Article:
An exploration of the highs and lows of COP26 following two weeks in Glasgow covering mountain environments, outdoor industry issues, youth activism, climate justice and how you can help...
Inside a plenary room named 'Cairn Gorm', delegates taking part in the COP26 climate summit eventually came to an agreement — dubbed 'a fragile win' by some and a 'COP-out' or compromise by others — to end deforestation, cut methane emissions, phase-down coal, increase adaptation finance and commit to limit warming to 1.5 degrees by 2030. The meeting rooms named after iconic British peaks weren't the only mention of mountains at COP26; the issues faced by mountain environments and peoples were also addressed in detail at the conference and at a range of side events.
Great article Natalie. I wonder the mentality of climbers will change, will we stop celebrating Himalayan ascents or is it the end for Leo Houlding’s far flung adventures? I wonder how we will deal with the conflict of interests. It does not bode well to see the two biggest coal polluters not giving much of a damn.
It maybe an end of an era for widespread international mountaineering. I know many in the climbing community look towards off-setting trips/expeditions, but I understand there isn't enough suitable land globally to offset all projected emissions. So given the scarcity, not sure expeditions should be high up on the list.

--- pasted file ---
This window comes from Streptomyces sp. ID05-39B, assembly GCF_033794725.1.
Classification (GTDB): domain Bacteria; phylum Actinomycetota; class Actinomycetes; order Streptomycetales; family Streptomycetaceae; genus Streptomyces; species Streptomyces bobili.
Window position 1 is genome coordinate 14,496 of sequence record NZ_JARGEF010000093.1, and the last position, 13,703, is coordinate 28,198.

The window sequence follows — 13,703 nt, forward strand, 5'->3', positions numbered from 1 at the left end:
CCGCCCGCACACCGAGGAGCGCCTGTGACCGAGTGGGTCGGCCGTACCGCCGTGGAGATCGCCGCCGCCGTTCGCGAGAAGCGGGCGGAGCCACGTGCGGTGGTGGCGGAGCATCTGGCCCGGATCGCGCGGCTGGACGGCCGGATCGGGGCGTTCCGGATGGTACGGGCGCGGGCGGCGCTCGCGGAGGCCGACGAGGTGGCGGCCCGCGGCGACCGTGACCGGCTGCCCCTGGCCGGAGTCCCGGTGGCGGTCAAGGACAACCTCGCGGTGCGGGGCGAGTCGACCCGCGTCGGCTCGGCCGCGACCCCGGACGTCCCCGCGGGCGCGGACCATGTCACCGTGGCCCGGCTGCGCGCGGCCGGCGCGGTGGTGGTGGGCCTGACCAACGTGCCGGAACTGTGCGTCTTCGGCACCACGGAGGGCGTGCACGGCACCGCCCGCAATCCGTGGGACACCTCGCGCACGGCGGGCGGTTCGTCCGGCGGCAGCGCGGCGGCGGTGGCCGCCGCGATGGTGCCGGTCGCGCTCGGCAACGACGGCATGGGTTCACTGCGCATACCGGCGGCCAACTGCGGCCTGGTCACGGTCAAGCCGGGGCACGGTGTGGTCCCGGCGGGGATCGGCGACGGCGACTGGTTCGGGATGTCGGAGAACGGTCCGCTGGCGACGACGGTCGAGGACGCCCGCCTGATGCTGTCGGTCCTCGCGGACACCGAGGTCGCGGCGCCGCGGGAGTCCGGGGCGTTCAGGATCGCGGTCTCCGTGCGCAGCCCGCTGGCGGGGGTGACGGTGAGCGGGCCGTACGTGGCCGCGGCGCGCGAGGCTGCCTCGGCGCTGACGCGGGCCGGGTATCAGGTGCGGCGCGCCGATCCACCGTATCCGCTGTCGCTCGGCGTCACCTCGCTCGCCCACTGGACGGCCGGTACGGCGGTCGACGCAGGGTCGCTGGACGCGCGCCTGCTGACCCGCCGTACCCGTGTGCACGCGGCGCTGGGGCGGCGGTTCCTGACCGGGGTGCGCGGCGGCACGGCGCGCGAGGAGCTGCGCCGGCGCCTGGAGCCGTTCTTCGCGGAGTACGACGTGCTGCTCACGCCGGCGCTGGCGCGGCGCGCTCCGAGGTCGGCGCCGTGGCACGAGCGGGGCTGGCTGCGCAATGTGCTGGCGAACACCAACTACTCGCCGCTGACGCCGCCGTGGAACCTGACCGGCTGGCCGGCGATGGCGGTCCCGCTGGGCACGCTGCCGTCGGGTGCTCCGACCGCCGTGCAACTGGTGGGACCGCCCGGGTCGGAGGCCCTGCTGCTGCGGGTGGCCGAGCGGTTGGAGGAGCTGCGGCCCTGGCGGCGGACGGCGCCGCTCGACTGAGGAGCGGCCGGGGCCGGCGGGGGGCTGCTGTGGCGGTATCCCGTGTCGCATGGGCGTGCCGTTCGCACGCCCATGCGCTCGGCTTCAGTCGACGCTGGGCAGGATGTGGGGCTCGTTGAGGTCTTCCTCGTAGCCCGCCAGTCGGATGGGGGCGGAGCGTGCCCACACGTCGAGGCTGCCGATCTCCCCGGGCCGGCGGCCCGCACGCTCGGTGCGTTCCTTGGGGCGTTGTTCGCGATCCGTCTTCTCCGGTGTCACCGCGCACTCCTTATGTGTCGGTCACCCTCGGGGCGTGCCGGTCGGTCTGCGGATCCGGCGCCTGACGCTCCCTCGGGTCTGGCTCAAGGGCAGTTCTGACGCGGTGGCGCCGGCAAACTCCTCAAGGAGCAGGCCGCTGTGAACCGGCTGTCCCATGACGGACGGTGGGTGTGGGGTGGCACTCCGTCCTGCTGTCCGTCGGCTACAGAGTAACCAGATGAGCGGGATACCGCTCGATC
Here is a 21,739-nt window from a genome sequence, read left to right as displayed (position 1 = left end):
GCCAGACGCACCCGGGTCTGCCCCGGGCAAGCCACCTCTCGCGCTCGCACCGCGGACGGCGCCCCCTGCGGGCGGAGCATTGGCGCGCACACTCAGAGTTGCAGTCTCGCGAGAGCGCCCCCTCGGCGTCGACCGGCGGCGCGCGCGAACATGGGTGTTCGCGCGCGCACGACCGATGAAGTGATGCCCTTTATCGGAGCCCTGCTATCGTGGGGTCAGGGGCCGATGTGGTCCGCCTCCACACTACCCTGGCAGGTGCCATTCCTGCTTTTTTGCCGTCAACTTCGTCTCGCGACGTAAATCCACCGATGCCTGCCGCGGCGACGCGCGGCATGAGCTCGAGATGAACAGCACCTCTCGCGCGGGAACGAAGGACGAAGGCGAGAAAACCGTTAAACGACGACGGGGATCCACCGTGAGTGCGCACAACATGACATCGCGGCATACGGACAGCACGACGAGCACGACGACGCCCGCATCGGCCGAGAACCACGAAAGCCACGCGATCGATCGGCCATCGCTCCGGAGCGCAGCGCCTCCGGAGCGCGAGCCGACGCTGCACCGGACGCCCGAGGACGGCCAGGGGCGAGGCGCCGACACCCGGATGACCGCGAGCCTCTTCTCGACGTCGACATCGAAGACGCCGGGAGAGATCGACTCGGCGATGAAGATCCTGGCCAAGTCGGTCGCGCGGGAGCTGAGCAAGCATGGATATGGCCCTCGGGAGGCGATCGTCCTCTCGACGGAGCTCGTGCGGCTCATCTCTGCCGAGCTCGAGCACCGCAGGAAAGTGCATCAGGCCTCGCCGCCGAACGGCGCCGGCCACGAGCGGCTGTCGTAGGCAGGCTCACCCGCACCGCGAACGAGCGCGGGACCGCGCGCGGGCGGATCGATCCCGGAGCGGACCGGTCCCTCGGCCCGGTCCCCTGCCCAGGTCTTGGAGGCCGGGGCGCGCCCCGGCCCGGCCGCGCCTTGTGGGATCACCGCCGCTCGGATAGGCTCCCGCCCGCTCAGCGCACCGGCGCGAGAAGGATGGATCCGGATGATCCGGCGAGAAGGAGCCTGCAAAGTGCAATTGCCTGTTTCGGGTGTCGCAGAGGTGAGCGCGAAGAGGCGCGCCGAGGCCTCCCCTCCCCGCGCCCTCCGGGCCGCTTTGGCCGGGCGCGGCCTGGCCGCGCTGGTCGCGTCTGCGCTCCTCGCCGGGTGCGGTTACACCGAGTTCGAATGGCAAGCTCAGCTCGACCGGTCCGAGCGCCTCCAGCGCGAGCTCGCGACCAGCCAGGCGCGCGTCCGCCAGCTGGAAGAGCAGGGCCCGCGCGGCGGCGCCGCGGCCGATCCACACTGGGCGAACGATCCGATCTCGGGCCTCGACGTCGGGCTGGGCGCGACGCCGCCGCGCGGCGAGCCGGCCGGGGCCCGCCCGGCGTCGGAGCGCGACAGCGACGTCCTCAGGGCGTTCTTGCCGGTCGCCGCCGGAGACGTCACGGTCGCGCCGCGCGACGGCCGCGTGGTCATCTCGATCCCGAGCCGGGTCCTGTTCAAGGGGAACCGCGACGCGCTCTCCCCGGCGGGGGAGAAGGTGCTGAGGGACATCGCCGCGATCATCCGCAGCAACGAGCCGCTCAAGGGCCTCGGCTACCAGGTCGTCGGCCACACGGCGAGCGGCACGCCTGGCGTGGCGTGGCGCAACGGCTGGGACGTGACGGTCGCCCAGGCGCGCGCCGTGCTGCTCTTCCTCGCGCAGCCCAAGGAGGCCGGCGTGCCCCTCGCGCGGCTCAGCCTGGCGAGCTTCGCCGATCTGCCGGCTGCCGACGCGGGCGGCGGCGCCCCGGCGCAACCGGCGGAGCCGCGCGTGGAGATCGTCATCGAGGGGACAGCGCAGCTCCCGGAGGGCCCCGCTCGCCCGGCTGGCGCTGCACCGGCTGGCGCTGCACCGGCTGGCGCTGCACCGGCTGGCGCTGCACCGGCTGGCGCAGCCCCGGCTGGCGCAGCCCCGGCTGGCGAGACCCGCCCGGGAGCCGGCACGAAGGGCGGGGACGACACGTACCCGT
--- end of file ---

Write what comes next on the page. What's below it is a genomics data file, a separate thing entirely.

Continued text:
Also listening to indigenous people at the COP describe how their land has been violently grabbed for conservation, it's clearly not the answer. There is nothing to say this injustice will not happen in places like Scotland, where increasingly large companies are buying up swathes of land to plant trees which bring little direct benefit to the communities living there.
I also think it's worth looking closer to home, ie. UK, EU, US governments for not giving much of damn, especially for people in the global south already experiencing the effects of the climate crisis. All 3 blocked climate finance and money to make up for existing loss and damage caused by the historical emissions of richer countries. But India got the blame, and our media ran with it, and people have bought into it.
India was just asking for equity. Instead of singling out coal for phase out, they called for all fossil fuels, including oil and gas to be phased out - which is what's needed. But again US, EU, UK, Aus and Canada heavily dependant on oil and gas, all blocked this, setting India and China up as the fall guys.
While this COP may have been seen by the 'great and good' in the west as a diplomatic success, tragically I think history will show it as huge failure by the richer nations to make any meaningful action, and increase the likelihood of catastrophic climate breakdown.
So it's up to us, the people to get organised and demand more radical action of our government's that's fair, or support/defend those who are demanding radical action. If it's not forthcoming, then governments need to be swept away and replaced.
> But India got the blame, and our media ran with it, and people have bought into it.
> If it's not forthcoming, then governments need to be swept away and replaced.
.....and this is the problem, much of the UK media is hand in hand with the useless government. It's difficult to sweep away a government when the media tell everyone its great.